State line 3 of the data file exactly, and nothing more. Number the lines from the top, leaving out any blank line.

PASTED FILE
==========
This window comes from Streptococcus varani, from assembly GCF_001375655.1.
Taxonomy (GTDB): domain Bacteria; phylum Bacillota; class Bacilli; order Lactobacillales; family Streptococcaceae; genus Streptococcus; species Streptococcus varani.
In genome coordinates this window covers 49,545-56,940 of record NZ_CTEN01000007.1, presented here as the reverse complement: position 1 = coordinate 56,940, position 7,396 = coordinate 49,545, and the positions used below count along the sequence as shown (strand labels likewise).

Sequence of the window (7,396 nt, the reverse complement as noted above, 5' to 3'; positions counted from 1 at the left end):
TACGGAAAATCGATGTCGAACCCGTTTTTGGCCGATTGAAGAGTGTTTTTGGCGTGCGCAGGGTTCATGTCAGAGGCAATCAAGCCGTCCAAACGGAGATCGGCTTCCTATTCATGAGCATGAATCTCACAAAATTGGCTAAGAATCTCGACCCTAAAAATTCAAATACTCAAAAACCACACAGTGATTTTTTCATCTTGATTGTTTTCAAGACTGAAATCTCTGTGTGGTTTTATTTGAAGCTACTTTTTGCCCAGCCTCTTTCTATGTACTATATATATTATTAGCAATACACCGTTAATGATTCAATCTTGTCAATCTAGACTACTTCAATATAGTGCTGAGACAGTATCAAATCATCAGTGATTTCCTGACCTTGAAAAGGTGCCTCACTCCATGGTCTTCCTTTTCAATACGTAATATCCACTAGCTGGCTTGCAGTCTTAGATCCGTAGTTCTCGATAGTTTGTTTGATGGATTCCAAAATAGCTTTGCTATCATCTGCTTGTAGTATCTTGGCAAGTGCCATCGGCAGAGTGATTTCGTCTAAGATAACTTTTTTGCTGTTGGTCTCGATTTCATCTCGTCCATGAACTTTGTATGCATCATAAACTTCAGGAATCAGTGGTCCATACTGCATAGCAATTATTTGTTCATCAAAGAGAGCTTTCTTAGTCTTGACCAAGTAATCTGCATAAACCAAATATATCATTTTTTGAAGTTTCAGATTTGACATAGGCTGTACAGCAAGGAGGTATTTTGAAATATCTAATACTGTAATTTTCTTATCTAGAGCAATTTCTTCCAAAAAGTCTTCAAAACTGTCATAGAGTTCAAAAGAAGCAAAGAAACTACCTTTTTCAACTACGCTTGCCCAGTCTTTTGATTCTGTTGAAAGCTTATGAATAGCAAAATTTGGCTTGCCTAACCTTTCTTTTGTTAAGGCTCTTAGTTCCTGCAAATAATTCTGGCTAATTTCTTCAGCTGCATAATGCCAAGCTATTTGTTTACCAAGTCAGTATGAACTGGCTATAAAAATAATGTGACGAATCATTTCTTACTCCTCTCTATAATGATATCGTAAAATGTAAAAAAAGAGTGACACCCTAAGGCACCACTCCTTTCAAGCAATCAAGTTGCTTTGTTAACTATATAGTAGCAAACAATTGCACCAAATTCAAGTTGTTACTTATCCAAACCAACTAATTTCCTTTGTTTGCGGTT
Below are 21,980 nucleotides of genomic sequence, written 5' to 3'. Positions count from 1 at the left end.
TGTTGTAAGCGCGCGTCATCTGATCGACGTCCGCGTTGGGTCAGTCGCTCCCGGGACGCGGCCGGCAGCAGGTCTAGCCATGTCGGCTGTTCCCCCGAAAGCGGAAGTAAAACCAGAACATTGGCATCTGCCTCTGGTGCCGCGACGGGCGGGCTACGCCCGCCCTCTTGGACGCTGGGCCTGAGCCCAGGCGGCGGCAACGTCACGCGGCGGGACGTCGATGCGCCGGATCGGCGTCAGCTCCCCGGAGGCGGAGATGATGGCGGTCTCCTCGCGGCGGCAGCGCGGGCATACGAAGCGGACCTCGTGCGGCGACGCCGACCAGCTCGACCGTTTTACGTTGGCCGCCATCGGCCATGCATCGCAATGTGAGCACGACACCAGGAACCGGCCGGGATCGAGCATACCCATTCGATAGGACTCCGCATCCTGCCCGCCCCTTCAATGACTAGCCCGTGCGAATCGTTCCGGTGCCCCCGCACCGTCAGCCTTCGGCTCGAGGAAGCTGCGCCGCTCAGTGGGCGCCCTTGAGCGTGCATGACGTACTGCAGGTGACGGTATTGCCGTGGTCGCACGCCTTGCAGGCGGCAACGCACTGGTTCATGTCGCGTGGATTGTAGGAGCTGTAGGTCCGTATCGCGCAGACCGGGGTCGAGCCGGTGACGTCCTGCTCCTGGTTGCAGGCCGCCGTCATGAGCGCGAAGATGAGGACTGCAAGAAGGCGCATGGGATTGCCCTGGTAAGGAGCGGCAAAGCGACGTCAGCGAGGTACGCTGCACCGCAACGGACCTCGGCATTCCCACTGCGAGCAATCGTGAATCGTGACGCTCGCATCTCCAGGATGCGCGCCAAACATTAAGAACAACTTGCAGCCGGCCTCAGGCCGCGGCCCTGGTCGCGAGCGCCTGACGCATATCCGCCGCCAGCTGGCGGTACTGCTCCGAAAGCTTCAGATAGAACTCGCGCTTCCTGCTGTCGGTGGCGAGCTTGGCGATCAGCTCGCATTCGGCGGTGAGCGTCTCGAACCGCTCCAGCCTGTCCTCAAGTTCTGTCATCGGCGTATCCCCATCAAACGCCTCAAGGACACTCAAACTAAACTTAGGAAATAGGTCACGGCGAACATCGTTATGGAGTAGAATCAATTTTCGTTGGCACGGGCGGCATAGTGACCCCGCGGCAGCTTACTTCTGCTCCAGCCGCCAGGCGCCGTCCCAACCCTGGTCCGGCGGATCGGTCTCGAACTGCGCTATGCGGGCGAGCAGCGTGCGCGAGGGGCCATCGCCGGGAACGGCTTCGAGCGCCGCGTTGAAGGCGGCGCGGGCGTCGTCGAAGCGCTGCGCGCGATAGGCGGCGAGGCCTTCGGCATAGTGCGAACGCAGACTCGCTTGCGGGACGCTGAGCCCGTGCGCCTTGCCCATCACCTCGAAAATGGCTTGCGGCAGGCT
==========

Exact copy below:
In genome coordinates this window covers 49,545-56,940 of record NZ_CTEN01000007.1, presented here as the reverse complement: position 1 = coordinate 56,940, position 7,396 = coordinate 49,545, and the positions used below count along the sequence as shown (strand labels likewise).